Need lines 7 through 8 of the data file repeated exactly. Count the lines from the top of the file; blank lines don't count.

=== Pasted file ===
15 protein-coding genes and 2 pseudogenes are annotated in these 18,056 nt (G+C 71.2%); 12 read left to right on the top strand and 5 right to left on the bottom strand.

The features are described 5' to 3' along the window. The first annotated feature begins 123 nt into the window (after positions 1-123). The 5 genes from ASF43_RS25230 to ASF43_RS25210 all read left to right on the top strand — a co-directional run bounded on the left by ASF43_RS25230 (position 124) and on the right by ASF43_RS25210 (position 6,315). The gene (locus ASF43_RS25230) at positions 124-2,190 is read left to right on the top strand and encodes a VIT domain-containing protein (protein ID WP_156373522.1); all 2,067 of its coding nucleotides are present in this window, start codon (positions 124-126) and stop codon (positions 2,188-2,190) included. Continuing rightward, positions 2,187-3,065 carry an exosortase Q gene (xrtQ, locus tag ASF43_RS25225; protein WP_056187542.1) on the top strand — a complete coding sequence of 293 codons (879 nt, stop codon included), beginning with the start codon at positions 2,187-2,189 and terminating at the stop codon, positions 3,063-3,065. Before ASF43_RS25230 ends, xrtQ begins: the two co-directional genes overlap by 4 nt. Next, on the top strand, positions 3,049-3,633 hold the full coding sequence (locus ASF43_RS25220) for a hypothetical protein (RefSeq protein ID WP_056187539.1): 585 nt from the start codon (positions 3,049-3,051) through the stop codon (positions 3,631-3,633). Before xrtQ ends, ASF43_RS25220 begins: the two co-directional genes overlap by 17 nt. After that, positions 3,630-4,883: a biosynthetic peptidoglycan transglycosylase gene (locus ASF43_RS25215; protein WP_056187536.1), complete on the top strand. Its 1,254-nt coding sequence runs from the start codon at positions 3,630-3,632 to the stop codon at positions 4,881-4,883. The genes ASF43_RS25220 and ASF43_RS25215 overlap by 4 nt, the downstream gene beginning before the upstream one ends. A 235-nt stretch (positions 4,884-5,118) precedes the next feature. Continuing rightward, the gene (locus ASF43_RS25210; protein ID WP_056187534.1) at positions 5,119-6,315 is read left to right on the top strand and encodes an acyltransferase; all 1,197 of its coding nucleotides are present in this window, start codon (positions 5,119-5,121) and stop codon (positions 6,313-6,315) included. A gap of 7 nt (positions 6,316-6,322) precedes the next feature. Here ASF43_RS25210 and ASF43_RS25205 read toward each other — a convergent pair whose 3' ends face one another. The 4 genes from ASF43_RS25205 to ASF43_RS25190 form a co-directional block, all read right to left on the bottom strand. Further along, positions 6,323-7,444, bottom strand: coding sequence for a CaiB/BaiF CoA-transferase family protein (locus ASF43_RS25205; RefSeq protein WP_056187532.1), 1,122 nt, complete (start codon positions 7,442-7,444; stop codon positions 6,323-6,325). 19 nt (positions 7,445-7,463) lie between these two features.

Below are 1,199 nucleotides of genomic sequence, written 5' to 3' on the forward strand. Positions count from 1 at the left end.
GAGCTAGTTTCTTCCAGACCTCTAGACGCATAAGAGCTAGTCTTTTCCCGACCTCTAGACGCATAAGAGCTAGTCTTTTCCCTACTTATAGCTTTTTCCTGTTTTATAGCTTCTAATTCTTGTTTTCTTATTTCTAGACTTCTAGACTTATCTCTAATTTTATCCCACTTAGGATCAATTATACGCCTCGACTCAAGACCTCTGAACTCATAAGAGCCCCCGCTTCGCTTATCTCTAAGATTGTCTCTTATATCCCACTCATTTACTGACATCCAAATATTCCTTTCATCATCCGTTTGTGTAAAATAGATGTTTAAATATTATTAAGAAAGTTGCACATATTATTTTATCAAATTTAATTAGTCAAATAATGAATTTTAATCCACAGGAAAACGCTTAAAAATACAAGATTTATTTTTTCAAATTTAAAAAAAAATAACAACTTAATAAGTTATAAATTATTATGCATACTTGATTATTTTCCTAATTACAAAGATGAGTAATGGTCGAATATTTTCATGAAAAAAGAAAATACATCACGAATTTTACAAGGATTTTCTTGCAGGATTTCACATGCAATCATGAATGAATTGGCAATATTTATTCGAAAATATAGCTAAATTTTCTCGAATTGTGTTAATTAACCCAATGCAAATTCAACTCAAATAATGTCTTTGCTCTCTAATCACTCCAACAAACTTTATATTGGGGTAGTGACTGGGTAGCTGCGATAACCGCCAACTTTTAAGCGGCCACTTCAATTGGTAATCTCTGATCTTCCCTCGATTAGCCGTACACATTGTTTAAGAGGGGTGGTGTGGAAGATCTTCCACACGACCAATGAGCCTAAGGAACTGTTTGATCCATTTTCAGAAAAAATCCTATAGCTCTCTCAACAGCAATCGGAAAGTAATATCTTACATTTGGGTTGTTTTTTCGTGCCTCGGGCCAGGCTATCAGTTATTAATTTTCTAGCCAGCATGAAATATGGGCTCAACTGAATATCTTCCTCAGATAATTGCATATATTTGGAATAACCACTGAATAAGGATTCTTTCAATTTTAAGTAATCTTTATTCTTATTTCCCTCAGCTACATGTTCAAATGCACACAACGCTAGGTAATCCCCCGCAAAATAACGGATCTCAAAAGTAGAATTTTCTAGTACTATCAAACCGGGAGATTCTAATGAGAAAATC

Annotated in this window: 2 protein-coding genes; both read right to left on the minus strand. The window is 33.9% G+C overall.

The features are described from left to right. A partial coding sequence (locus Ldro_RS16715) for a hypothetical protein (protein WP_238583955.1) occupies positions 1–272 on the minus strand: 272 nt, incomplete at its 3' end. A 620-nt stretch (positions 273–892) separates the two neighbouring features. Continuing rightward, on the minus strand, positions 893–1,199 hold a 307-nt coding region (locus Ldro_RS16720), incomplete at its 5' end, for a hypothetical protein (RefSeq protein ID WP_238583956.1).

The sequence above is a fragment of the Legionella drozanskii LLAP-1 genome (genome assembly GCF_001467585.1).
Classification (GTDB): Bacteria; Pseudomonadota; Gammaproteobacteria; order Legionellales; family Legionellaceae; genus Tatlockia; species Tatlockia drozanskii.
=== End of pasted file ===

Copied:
The sequence above is a fragment of the Legionella drozanskii LLAP-1 genome (genome assembly GCF_001467585.1).
Classification (GTDB): Bacteria; Pseudomonadota; Gammaproteobacteria; order Legionellales; family Legionellaceae; genus Tatlockia; species Tatlockia drozanskii.